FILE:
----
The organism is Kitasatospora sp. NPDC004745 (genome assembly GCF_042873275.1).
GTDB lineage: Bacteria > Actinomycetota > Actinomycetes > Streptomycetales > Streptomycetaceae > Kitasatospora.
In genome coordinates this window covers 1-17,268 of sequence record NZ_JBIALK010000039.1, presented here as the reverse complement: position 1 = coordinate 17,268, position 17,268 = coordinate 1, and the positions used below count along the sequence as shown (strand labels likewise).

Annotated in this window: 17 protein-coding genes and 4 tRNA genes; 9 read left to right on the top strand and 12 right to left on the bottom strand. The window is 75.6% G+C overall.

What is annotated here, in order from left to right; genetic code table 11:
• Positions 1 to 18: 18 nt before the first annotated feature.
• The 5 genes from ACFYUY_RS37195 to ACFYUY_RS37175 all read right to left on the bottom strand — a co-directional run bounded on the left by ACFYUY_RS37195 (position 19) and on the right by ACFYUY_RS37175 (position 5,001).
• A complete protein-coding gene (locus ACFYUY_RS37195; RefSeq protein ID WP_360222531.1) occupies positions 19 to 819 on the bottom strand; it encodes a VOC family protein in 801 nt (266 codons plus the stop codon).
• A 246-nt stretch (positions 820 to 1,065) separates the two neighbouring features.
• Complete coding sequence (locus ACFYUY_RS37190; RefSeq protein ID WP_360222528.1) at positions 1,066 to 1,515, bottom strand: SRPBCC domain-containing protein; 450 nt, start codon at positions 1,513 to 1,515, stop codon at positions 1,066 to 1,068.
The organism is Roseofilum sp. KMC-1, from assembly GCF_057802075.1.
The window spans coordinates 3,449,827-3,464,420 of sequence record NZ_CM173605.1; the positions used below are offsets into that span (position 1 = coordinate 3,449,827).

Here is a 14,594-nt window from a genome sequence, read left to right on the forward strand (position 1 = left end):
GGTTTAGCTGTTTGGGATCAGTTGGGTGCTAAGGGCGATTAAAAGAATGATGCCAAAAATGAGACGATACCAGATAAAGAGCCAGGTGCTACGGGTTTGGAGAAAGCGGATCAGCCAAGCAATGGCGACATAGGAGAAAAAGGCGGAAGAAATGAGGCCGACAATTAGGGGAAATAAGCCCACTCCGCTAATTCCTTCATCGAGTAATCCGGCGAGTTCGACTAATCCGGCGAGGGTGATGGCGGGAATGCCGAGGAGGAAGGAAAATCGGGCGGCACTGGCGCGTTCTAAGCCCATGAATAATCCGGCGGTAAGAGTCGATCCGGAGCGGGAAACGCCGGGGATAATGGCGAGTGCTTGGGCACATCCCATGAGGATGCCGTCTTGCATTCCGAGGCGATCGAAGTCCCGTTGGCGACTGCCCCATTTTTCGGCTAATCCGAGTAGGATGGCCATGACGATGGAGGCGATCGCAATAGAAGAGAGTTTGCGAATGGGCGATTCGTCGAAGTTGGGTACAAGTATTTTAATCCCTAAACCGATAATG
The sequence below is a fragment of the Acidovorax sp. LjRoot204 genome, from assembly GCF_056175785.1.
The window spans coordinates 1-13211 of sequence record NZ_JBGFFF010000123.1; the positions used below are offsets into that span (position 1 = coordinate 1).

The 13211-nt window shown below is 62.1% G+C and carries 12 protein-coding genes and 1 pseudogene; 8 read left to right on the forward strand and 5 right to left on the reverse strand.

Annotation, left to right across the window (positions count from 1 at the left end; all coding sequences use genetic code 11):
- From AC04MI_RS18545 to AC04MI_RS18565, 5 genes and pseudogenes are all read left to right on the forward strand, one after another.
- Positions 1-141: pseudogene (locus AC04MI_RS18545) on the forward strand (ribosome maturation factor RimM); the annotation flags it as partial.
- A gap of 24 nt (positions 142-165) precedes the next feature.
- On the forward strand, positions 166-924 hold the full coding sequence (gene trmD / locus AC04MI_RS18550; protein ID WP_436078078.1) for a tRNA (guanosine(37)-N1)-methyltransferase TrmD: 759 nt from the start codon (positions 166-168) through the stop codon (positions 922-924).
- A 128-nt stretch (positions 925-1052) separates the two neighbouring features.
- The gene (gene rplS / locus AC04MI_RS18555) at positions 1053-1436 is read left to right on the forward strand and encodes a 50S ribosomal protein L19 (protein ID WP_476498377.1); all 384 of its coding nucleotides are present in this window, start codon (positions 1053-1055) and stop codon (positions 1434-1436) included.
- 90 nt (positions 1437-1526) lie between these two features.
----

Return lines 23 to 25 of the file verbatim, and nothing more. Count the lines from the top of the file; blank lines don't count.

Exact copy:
- A 128-nt stretch (positions 925-1052) separates the two neighbouring features.
- The gene (gene rplS / locus AC04MI_RS18555) at positions 1053-1436 is read left to right on the forward strand and encodes a 50S ribosomal protein L19 (protein ID WP_476498377.1); all 384 of its coding nucleotides are present in this window, start codon (positions 1053-1055) and stop codon (positions 1434-1436) included.
- 90 nt (positions 1437-1526) lie between these two features.